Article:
But Also Don’t Miss:

Cameroon: Cameroon dialogue starts as Anglophone separatists pull out
Cameroon’s national dialogue began Monday, marking two years since the conflict began, but several separatist leaders pulled out calling for international mediation.

Europe: Mounting Syrian War Crime Cases Raise Hopes For Justice Against A Brutal Regime
Victims of war crimes from Syria continue to file cases in European courts, citing universal jurisdiction.

Philippines: Filming the Philippines’ “War on Drugs”
International Criminal Court Prosecutors requested the submission of the new documentary “On the President’s Orders” to examine alleged government sanctioned crimes in the “war on drugs.”


Weekly Yazidi

Engage with the ICRtoP!
Tag or mention us! Use #ICRtoP or @ICRtoP to share your RtoP news and updates, or for a chance to be featured by ICRtoP.

Leave a comment

Filed under Burma, Cameroon, Europe, General Assembly, RtoP, Second Pillar, srebrenica, Uncategorized, Weekly Round-Up

#RtoPWeekly 3-6 September

Weekly

This week in focus:

Member States Revisit Commitments to Atrocity Prevention
in the Second UNGA debate on RtoP
 

Hello and welcome back to the RtoP Weekly! A lot happened while we were on break, but we’re looking forward to diving back in and resuming our publication.

On 27 June, the UN General Assembly held its second formal debate on the Responsibility to Protect since 2009. Common themes of the debate included the importance of the Human Rights Council and Treaty Bodies in upholding the RtoP, the importance of accountability mechanisms such as the ICC, IIIM for Syria, among others, and support for UN Plan of Action on Combating Hate Speech. The ICRtoP produced an infographic of the debate, which can be found here.

Ahead of the Formal Debate on the RtoP, the ICRtoP hosted a CSO Roundtable with the UN Special Advisor on the Responsibility to Protect, Ms Karen Smith. This off-the-record event helped to facilitate the channels of communication between civil society and the UN Officeon the Prevention of Genocide and the Responsibility to Protect on the UN Secretary-General’s Annual Report on the RtoP. This year’s Report focused on “Lessons Learned for Prevention,” and looks at state-based approaches to prevention and early action. In this vein, the Report calls upon member states to see actions such as countering hate speech, including women in peace dialogues, and implementing methods of self-review and monitoring as activities that can prevent the future occurrence of atrocities. An ICRtoP summary as well as an infographic on the report are available.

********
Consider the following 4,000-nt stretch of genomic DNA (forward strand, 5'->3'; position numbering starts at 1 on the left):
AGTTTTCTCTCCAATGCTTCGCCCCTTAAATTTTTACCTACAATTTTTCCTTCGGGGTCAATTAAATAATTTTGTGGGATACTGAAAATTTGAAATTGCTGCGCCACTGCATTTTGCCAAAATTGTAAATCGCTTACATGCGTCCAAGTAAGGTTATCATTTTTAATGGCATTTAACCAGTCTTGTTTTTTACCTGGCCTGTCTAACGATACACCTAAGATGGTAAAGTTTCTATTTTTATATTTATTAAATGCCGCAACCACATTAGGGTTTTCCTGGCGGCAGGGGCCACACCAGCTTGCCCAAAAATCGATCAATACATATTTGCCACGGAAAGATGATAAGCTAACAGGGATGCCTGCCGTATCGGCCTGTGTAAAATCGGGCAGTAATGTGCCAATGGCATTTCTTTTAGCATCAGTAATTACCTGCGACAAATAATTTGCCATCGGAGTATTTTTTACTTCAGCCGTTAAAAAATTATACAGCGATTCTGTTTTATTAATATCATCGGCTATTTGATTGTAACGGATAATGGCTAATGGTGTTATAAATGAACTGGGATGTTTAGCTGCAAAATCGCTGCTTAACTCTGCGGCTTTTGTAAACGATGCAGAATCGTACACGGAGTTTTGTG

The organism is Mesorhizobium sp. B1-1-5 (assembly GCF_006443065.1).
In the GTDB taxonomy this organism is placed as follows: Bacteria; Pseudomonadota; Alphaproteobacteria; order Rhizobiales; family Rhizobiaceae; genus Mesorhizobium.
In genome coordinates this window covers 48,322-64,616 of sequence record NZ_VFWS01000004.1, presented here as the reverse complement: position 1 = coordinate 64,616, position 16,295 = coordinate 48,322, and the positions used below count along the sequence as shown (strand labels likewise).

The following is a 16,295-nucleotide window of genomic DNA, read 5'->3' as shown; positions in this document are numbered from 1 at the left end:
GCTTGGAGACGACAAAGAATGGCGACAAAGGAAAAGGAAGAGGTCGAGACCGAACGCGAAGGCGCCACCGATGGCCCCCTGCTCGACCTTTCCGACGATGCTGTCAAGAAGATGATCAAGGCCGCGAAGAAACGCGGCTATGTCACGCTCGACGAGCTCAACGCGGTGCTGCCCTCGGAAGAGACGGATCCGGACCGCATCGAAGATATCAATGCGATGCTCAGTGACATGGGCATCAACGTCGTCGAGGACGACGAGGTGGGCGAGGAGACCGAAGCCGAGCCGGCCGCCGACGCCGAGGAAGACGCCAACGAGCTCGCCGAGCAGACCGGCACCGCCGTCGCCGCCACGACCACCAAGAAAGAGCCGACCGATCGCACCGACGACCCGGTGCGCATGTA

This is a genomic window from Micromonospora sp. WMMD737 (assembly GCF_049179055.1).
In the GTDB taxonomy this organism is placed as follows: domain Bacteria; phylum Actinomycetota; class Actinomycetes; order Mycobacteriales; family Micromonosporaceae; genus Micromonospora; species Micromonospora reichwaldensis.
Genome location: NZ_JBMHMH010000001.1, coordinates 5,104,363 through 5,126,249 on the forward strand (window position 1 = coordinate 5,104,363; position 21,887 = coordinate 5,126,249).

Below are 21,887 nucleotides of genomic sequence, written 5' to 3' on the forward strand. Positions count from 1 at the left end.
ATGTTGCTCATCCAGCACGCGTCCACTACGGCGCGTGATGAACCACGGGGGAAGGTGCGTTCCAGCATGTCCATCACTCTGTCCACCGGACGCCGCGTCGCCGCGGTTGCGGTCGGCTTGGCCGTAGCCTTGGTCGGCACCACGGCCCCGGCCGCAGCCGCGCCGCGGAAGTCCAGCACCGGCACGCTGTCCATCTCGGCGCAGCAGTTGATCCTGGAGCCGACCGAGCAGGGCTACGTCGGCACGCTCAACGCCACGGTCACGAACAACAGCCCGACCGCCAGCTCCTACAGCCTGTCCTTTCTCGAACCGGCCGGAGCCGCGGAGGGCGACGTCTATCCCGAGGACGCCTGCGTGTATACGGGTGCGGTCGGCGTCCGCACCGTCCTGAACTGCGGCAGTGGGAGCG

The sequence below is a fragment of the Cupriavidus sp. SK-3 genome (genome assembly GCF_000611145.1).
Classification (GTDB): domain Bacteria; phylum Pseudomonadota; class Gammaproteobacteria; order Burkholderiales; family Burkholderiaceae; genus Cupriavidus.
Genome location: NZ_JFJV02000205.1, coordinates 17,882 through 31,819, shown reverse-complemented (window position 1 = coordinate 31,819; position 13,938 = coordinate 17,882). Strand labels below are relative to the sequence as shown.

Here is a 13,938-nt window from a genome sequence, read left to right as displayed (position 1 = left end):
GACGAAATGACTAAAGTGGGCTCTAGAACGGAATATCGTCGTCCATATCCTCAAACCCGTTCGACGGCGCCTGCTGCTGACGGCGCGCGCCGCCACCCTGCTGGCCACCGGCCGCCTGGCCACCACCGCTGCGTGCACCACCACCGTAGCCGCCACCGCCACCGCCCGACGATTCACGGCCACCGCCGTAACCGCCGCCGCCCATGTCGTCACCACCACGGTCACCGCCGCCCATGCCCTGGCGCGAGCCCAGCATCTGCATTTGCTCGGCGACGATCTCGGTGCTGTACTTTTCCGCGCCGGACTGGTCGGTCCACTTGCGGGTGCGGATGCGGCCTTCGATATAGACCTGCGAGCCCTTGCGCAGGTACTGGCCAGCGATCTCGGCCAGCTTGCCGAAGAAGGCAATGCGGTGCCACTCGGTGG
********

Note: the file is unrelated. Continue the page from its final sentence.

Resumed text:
***Please take note that our website is currently under construction. If you need assistance in accessing ICRtoP materials, please contact us at info@responsibilitytoprotect.org***


What to Watch:

Burundi: CoI Presentation Report (OHCHR)

The UN Human Rights Council’s Commission of Inquiry (CoI) on Burundi released its 2019 report, in which they detail that the presented calm within the country is due to underlying state repression of rights, as seen through the government’s removal of foreign NGOs earlier this year. The Commission used the Framework of Analysis for Atrocity Crimes as part of its research methods, and in its press conference stated, “There is no better early warning than our risk analysis which should be carefully considered, if the often repeated commitments to prevention are to have any meaning.” Ahead of the 2020 elections the CoI’s findings continue to keep Burundi as a state at-risk for atrocities.


But Also Don’t Miss:

Cameroon: Separatist Leaders Appeal Conviction
Separatist leaders filed an appeal against the life sentences handed down to them via Military Tribunal last month, which raised serious concerns over rights violations and due process in the country.

Peacekeeping: Analyzing the Co-Evolution of the Responsibility to Protect and the Protection of Civilians in UN Peace Operations
The RtoP and Peacekeeping are closely linked and complementary – this article explores that normative relationship in practice.

Syria: At Least 98,000 Forcibly Disappeared Persons in Syria Since March 2011
Coalition member, Syrian Network for Human Rights, released several important reports this summer on arbitrary detention and enforced disappearances in Syria.

Syria: Syrians Deported by Lebanon Arrested at Home
Lebanon is forcibly returning Syrians and handing them over to state authorities, where several have been detained arbitrarily.